On Jan. 8, a former game warden for the Crow Tribe of southeastern Montana went before the United States Supreme Court. Clayvin Herrera was convicted by the State of Wyoming of killing a bull elk out of season, without a license in January 2014. Two of his companions, who also shot bulls after following the herd off the Crow Reservation across the state line into the Bighorn National Forest, both pleaded guilty to the same poaching charges and paid fines. Herrera however, has argued all the way to the highest court in the land that the 1868 Second Treaty of Fort Laramie guarantees his tribal “right to hunt on the unoccupied lands of the United States so long as game may be found thereon.”
Some hunters say a decision in favor of Herrera would be the end of game management as we know it, while tribal advocates and the federal government say it would correct a longstanding injustice.
Most native tribes allow and regulate hunting by their members within the borders of their respective reservations. Treaties between tribes and the United States often included similar language to that of the Crow, guaranteeing the right to hunt on other “unoccupied lands.” Indeed, many tribes already exercise those off-reservation hunting rights through agreements with state wildlife management agencies. Wyoming is the only Western state in which that does not occur.
The State of Wyoming argues that with its admission to the Union in 1890, the land within its borders became “occupied,” voiding those Crow hunting rights. They point to the 1896 decision in Ward v. Race Horse, where the Supreme Court ruled that the Shoshone-Bannack Tribe’s hunting rights had been voided by Wyoming statehood, because each state entering the Union did so on the same footing, which included sovereignty over their natural resources. And if that didn’t do it, says the state, surely Herrera’s kill site became “occupied lands” with the 1897 designation of that ground as the Big Horn Forest Reserve, a precursor to the national forest and one of the oldest protected landscapes in the country. In the 1995 Crow Tribe of Indians v. Repsis decision, the Tenth Circuit Court said just that: “The creation of the Big Horn National Forest resulted in the ‘occupation’ of the land.”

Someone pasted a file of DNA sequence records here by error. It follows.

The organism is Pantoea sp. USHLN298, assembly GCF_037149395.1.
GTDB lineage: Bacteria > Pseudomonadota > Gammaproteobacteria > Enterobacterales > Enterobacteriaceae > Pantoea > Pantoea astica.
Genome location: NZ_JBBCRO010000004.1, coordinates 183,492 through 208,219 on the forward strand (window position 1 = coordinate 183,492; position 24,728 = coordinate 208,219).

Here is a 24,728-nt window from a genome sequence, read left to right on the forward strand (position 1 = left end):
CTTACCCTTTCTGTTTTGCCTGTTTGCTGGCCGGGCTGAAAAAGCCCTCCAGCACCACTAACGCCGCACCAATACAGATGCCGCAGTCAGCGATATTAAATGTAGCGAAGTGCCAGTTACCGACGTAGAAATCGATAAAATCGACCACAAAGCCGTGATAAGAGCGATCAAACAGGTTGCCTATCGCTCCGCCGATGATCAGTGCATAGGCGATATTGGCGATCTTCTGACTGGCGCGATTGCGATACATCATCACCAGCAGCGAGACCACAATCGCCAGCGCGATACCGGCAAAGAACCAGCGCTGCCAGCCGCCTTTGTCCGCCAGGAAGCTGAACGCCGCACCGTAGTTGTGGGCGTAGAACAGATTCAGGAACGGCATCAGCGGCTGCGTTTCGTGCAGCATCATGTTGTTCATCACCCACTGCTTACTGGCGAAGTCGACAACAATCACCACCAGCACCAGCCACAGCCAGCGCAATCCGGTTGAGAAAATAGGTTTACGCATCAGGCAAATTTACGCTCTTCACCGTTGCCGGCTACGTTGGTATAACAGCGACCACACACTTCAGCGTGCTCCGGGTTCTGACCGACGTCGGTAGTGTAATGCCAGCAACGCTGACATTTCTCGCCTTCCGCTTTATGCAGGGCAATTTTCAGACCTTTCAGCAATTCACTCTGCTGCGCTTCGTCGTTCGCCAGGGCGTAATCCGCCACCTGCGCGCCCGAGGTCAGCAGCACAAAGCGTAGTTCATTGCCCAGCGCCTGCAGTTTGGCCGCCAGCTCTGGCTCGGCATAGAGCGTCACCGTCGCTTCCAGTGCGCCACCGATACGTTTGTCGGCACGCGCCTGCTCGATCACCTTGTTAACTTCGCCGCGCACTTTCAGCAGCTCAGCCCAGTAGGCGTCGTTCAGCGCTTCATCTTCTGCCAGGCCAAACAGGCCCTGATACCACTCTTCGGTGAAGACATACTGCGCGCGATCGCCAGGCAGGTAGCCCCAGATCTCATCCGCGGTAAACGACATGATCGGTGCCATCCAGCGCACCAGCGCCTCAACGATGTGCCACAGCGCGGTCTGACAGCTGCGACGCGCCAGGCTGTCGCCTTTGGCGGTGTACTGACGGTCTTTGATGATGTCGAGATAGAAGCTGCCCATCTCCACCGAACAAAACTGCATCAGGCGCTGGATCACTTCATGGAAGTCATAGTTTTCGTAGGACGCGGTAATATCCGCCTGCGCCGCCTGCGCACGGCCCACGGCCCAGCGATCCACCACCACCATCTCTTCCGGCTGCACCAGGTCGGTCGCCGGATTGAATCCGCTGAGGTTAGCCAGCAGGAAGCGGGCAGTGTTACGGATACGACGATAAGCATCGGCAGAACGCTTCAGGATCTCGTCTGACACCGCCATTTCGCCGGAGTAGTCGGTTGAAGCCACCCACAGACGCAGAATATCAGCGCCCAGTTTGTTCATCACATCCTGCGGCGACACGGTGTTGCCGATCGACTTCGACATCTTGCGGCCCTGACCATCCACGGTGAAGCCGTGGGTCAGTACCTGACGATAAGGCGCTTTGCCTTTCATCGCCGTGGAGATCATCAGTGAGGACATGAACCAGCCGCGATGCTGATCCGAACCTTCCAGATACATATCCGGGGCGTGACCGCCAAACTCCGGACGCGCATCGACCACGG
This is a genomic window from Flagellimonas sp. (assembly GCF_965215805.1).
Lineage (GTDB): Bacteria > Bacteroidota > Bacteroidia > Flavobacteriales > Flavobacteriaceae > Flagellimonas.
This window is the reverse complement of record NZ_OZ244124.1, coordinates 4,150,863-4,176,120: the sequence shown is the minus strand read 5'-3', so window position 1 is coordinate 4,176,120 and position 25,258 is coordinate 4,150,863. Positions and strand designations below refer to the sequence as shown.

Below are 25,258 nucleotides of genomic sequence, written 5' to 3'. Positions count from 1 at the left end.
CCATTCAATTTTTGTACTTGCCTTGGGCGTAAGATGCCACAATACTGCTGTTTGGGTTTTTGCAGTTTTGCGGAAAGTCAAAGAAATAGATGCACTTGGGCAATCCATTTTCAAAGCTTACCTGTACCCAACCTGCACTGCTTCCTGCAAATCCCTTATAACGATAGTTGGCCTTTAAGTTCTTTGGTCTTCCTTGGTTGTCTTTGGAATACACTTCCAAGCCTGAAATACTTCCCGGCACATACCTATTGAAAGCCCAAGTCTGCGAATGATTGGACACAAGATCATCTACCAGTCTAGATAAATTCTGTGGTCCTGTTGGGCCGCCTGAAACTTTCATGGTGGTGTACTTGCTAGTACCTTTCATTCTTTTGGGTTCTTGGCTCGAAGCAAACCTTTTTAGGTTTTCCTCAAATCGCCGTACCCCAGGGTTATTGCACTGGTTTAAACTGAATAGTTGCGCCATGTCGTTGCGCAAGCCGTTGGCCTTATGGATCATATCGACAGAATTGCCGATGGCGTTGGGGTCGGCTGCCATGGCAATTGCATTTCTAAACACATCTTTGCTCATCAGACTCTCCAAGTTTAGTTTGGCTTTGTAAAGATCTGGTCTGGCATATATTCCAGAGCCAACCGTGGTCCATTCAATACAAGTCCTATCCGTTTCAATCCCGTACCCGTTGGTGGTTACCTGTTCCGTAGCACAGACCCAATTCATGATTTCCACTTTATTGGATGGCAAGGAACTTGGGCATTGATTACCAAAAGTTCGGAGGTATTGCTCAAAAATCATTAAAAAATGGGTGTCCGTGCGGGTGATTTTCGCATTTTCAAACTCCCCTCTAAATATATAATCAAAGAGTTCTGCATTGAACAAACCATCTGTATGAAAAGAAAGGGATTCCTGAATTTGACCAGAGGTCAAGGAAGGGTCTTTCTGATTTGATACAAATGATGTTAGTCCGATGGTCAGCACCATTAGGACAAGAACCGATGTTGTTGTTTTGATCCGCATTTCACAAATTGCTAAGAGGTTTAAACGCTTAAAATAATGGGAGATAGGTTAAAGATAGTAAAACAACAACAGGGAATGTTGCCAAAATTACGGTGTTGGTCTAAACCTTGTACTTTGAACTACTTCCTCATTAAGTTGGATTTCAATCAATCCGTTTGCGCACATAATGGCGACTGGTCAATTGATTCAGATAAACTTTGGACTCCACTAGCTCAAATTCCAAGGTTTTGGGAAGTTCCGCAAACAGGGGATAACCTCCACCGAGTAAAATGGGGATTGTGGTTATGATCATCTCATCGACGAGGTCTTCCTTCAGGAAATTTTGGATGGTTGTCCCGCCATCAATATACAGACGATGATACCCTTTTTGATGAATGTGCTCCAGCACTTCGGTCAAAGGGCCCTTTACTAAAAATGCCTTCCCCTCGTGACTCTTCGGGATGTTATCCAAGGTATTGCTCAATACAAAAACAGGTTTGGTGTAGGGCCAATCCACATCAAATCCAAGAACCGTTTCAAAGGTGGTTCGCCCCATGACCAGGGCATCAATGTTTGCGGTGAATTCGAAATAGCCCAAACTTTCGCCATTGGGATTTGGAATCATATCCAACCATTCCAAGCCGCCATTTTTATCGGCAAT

However, only four years after the Repsis decision, the Supreme Court ruled in Minnesota v. Mille Lacs Band of Chippewa Indians that this tribe did in fact maintain hunting and fishing rights on the lands they had ceded under similar treaty arrangement, but the justices stopped short of officially reversing either Race Horse or Repsis. This conflicting case law was the primary point of discussion in oral arguments before the court this year in Herrera v. Wyoming.
Many hunters and wildlife managers in Wyoming and beyond are concerned about the ramifications of the Supreme Court ruling in favor of Herrera—a likely outcome, especially given that the federal government intervened on behalf of Herrera. The Crow Tribe ceded 30 million acres in the Second Treaty of Fort Laramie, including modern-day Yellowstone National Park. Much of that ground could potentially be construed as “unoccupied.”